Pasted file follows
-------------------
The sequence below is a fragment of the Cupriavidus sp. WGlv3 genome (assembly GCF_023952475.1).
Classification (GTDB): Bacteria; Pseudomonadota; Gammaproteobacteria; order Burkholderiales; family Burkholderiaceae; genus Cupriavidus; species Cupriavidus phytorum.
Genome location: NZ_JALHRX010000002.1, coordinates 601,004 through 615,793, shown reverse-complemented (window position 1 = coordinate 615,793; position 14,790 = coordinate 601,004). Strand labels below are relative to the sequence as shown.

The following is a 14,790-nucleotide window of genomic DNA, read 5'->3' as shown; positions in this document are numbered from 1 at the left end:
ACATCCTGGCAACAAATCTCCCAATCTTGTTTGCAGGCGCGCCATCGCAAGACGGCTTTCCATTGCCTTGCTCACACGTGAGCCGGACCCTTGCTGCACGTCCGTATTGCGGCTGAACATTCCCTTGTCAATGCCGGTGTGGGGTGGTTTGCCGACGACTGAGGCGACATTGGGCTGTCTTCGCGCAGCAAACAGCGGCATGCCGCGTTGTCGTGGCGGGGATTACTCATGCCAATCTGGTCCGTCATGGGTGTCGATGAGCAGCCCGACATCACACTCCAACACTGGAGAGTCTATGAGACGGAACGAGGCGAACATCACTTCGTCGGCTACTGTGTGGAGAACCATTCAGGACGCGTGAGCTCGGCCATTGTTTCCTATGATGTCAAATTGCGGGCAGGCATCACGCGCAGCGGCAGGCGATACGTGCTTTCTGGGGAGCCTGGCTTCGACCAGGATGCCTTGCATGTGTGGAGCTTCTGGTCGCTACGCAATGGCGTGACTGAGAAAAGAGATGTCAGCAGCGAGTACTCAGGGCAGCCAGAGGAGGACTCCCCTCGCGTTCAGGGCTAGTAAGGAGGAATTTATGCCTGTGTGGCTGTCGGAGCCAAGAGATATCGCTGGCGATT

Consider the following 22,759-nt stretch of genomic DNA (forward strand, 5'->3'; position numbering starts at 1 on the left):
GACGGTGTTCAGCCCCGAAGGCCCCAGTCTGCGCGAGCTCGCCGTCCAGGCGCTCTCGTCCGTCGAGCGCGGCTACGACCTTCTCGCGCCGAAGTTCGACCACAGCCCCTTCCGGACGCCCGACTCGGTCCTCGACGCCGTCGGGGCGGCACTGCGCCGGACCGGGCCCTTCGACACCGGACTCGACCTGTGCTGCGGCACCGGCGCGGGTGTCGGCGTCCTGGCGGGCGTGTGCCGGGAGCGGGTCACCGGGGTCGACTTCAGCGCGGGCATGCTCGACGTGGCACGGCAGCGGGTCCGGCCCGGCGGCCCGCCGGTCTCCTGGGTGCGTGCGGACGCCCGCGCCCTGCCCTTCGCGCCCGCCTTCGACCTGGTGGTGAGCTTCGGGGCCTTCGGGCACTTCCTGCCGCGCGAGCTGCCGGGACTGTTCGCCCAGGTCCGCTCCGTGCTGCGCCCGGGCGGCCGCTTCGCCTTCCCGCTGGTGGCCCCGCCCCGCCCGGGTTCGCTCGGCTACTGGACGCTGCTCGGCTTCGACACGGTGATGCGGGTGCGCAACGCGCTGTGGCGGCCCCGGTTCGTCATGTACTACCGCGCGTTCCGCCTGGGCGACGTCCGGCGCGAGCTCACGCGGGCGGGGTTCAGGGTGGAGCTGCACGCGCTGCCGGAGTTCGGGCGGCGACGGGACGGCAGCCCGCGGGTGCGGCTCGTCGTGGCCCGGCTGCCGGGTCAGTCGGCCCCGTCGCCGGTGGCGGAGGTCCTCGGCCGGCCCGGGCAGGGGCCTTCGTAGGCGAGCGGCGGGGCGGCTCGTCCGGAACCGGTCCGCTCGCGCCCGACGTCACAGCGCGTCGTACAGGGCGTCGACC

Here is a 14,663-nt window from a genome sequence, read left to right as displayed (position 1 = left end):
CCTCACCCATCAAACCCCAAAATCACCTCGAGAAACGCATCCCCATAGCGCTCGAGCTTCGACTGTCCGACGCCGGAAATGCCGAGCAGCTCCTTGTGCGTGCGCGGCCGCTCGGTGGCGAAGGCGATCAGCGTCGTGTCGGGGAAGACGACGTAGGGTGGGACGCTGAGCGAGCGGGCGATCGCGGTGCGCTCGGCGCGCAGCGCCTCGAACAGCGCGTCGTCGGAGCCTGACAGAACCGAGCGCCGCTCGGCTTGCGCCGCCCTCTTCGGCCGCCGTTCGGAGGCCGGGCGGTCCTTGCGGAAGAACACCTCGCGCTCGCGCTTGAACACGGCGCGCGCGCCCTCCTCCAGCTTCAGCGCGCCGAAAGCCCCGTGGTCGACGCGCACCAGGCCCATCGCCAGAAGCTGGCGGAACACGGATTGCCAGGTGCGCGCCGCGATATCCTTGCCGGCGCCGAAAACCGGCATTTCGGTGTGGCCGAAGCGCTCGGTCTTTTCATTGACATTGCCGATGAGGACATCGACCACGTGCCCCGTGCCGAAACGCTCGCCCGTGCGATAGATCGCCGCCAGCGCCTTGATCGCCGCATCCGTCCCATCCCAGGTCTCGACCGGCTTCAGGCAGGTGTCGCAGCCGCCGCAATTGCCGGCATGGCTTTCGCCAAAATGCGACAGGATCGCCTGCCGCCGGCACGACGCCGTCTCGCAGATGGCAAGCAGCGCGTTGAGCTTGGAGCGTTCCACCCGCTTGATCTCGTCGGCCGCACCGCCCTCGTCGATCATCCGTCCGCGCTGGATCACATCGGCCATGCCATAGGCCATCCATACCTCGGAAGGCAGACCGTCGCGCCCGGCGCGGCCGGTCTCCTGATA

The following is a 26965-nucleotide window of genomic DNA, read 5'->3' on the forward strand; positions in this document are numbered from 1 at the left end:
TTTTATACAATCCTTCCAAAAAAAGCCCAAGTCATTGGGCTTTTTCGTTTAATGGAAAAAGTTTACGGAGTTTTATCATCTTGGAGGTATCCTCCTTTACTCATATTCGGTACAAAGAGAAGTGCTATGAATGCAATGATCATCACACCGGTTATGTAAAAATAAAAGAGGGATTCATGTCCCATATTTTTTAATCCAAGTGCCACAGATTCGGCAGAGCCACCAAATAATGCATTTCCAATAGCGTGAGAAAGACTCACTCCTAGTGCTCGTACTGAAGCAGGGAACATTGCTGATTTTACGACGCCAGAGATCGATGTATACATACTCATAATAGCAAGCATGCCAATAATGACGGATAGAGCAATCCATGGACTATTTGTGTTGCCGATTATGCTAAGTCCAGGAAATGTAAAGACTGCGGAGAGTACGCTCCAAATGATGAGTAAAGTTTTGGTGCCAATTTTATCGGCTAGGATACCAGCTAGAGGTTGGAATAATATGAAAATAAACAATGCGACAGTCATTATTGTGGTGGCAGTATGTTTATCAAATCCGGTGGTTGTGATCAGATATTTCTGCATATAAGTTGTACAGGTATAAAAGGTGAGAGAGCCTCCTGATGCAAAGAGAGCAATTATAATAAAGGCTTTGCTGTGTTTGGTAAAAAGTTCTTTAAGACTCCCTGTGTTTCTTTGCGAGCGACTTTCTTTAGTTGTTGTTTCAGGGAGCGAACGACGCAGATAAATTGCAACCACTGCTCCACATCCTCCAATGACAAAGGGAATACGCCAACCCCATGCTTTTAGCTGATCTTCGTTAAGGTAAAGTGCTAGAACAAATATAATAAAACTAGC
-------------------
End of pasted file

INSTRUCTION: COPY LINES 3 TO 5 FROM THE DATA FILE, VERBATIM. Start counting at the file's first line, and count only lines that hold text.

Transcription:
Genome location: NZ_JALHRX010000002.1, coordinates 601,004 through 615,793, shown reverse-complemented (window position 1 = coordinate 615,793; position 14,790 = coordinate 601,004). Strand labels below are relative to the sequence as shown.

The following is a 14,790-nucleotide window of genomic DNA, read 5'->3' as shown; positions in this document are numbered from 1 at the left end:
ACATCCTGGCAACAAATCTCCCAATCTTGTTTGCAGGCGCGCCATCGCAAGACGGCTTTCCATTGCCTTGCTCACACGTGAGCCGGACCCTTGCTGCACGTCCGTATTGCGGCTGAACATTCCCTTGTCAATGCCGGTGTGGGGTGGTTTGCCGACGACTGAGGCGACATTGGGCTGTCTTCGCGCAGCAAACAGCGGCATGCCGCGTTGTCGTGGCGGGGATTACTCATGCCAATCTGGTCCGTCATGGGTGTCGATGAGCAGCCCGACATCACACTCCAACACTGGAGAGTCTATGAGACGGAACGAGGCGAACATCACTTCGTCGGCTACTGTGTGGAGAACCATTCAGGACGCGTGAGCTCGGCCATTGTTTCCTATGATGTCAAATTGCGGGCAGGCATCACGCGCAGCGGCAGGCGATACGTGCTTTCTGGGGAGCCTGGCTTCGACCAGGATGCCTTGCATGTGTGGAGCTTCTGGTCGCTACGCAATGGCGTGACTGAGAAAAGAGATGTCAGCAGCGAGTACTCAGGGCAGCCAGAGGAGGACTCCCCTCGCGTTCAGGGCTAGTAAGGAGGAATTTATGCCTGTGTGGCTGTCGGAGCCAAGAGATATCGCTGGCGATT